Fraoch is a very special brew, but not for lager drinkers.
Scotland has a national drink with a far more ancient history than whisky according to Bruce Williams, the Glaswegian home-brew specialist responsible for reinventing Heather Ale. Four thousand years ago, Neolithic settlers on the Isle of Rum were fermenting alcohol from heather flowers - using pottery containers that still bear traces of the residue when analysed by archaeologists. The Picts were also well aware that their warriors and artists might occasionally need a drop of inspiration to fend off the effects of a miserable climate; legends that have passed down from the Dark Ages record their skill in brewing an "awful grand drink... from heather and some unknown kind of fog". Folklore even claims, appealingly if unreliably, that whisky was invented as an accidental by- product of heather ale when some thirsty - or particularly canny - highlanders were tempted to lick condensation from the stone roof of their brew-house.

Mr Williams's interest in Heather Ale developed in the 1980s when he opened his first home-brew shop in Glasgow. Hops do not grow in Scotland and, on the west coast in particular, a tradition of using more available ingredients has lingered through the centuries. In 1987 a customer brought in an old hand-written recipe for "leann fraoch" which, when translated from the Gaelic, described the proportions of malted barley, heather and bog myrtle used in the old brew. For the next five summers, as the heather in the Trossach hills came into flower, Mr Williams worked in a pleasurably amateurish manner at perfecting the required techniques until, in 1992, he felt sufficient confidence to produce the ale commercially. His brother Scott, an expert in malt extracts working for a large distillery, quit his job to join the enterprise and Fraoch Pictish Ale was launched at an unsuspecting market.

Production was at first decidedly small scale. The brothers found an English businessman who had, in Bruce's words, "cast away his wristwatch and bought a little brewery in Taynuilt". Using these idyllic though low- tech facilities deep in the Argyle hills, they brewed their product in five-gallon batches. Six local pubs accounted for their full capacity and demand soon far outstripped supply. The time had come to risk expansion and investment. The time had come to ask a bank to loan the fledgling business pounds 20,000.

The loan was summarily refused, despite a detailed business plan. The amount was "well beyond Mr Williams's means", according to the bank. Bruce Williams's response was to send the bank a poem by Robert Louis Stevenson that recounted in heroic verse how a Pictish chieftain had braved torture from the Scots and sacrificed his son rather than reveal the recipe for Fraoch. "Here dies in my bosom the secret of Heather Ale," the poem ended on a stirring, pessimistic note. Two weeks later, a call came through from Edinburgh. "Someone upstairs likes your rhyme," Mr Williams was informed. He had three months to repay the loan.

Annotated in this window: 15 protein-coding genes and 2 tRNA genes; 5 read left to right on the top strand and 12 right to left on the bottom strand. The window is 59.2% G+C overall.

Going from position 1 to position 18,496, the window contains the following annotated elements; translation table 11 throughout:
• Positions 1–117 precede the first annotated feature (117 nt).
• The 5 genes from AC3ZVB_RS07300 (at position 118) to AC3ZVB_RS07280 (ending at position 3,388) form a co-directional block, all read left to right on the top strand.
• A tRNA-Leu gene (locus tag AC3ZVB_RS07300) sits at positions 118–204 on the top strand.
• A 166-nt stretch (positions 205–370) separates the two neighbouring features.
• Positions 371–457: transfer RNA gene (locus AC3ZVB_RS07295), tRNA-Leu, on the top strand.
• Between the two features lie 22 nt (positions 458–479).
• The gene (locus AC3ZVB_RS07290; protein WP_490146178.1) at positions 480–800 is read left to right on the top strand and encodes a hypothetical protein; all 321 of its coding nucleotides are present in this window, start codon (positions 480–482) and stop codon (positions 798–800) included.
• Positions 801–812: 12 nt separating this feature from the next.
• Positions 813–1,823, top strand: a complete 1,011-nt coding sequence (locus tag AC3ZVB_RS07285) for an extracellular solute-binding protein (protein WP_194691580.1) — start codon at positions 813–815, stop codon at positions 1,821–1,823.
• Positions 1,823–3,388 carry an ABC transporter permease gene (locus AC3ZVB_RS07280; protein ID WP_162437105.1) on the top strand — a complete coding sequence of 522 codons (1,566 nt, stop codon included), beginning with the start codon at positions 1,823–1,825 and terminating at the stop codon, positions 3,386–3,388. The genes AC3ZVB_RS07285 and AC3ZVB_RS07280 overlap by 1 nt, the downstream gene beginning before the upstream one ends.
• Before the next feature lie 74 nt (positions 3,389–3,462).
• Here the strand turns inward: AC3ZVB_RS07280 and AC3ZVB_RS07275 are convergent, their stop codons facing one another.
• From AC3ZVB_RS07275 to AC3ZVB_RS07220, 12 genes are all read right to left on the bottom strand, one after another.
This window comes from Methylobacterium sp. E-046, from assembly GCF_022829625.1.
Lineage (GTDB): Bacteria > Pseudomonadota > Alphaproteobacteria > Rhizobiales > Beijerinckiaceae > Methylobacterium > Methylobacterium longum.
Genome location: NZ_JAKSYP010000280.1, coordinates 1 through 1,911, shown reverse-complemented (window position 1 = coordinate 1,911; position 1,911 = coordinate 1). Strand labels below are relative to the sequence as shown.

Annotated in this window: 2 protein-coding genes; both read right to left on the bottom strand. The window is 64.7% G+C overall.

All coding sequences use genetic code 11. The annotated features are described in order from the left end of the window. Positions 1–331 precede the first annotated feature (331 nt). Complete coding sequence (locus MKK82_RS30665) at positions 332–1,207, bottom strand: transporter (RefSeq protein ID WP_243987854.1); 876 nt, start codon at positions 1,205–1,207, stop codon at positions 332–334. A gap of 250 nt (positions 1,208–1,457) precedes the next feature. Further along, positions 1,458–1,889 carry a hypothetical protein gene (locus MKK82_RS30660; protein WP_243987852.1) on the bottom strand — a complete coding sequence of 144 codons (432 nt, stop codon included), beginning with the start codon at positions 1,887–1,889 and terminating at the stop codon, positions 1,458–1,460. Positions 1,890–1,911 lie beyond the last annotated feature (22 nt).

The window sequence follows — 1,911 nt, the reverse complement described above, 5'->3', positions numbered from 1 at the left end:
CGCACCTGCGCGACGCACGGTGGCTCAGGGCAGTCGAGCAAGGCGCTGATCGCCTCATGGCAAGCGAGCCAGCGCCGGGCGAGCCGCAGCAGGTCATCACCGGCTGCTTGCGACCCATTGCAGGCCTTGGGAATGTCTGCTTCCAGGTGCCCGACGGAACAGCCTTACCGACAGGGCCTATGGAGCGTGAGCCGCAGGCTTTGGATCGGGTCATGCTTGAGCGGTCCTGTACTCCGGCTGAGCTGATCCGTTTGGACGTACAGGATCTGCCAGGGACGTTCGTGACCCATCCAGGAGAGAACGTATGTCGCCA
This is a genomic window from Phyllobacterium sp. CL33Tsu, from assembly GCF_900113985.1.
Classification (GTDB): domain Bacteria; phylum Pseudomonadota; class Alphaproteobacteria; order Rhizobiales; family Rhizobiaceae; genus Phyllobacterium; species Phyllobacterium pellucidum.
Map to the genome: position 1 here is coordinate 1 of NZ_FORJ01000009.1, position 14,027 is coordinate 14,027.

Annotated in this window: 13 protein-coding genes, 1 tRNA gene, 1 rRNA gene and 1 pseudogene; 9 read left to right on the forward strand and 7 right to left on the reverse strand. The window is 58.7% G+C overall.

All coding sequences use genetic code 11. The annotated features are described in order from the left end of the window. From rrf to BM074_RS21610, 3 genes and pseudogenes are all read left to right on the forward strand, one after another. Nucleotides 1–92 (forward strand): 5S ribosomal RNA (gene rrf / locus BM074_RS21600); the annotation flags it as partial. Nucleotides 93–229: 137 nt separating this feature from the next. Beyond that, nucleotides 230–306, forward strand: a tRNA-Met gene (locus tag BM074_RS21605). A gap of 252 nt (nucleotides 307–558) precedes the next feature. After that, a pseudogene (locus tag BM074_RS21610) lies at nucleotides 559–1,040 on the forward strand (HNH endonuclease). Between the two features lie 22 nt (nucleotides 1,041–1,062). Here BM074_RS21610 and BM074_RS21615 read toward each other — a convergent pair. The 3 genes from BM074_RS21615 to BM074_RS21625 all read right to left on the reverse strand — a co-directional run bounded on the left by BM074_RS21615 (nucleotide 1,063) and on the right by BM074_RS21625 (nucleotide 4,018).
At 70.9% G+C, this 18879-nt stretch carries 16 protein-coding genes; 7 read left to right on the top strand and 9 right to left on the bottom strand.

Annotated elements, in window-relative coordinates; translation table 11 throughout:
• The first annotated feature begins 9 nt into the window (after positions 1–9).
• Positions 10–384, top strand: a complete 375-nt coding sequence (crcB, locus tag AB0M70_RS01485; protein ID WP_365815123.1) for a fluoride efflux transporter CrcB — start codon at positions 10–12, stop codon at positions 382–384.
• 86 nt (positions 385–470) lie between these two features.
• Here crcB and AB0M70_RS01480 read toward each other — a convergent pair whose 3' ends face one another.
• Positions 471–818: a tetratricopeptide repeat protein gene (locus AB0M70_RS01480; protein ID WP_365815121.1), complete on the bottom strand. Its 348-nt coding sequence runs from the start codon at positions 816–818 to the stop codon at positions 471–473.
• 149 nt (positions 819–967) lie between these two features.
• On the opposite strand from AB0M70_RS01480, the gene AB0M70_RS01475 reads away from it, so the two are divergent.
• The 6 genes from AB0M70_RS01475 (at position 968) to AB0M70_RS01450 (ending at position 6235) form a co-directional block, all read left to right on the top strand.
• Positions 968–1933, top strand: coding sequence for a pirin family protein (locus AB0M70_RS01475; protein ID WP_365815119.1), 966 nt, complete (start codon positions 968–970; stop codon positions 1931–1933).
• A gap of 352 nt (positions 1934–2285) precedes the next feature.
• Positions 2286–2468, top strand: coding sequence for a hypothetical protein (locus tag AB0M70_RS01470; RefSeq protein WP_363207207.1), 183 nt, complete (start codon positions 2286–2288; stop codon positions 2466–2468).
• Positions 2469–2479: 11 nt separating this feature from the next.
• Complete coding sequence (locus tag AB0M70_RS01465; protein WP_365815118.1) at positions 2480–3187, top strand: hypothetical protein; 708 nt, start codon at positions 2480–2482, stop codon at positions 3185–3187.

Heather Ale is now produced at one of Scotland's oldest breweries, Maclains in Alloa, where Mr Williams uses oak and copper tuns that date back to the early 19th century. The three month loan was repaid within eight weeks and the past three years have seen the beer rise from the status of a local oddity to gain far wider recognition and ever-growing sales. Timing has, in some respects, been fortunate for such a definitively Scottish product and Mr Williams happily admits to having taken full advantage of nationalistic sentiment in his advertising and promotion. When Mel Gibson threw a party in Los Angeles to celebrate the Oscar won for Braveheart he had 20 cases of Fraoch air-freighted in as a Celticly Correct alternative to vintage champagne. Hotels, restaurants and specialist food shops throughout the Highlands have discovered that visitors are thirsty for a beer with legendary local roots. At remote pubs such as Glencoe's Clachaig Inn, punk and hairy mountain climbers share a common interest in any new, exotic route either to a summit or inebriation. Few in Aberdeen would even dream of drinking heather ale and Highlanders themselves are notoriously wary of new fashions, but Fraoch is now, much to its advantage, part of the new Scottish folklore.

The beer has a distinctive taste. "It's not for lager drinkers," Mr Williams says with satisfaction. The flowery sweetness of heather is cut with the astringent herb bog myrtle to create a lingering and spicy flavour that is either loved or loathed. Fraoch is unlikely to ever to be a rival to Carlsberg Special Brew or Tennants. Compared to such brewing giants, production still remains on a minuscule level - just 2,000 barrels a year. But Mr Williams would prefer to think of this relatively small figure as representing one million pints consumed by satisfied enthusiasts. In 1995 he harvested, by rough and ready means, just forty acres of Scotland's heather. Some eleven million acres still remain ungathered, appreciated only by photographers and grouse. With a bigger van and better marketing, Mr Williams hopes he may perhaps increase his market share.

Fraoch Heather Ale, 0141-339 3479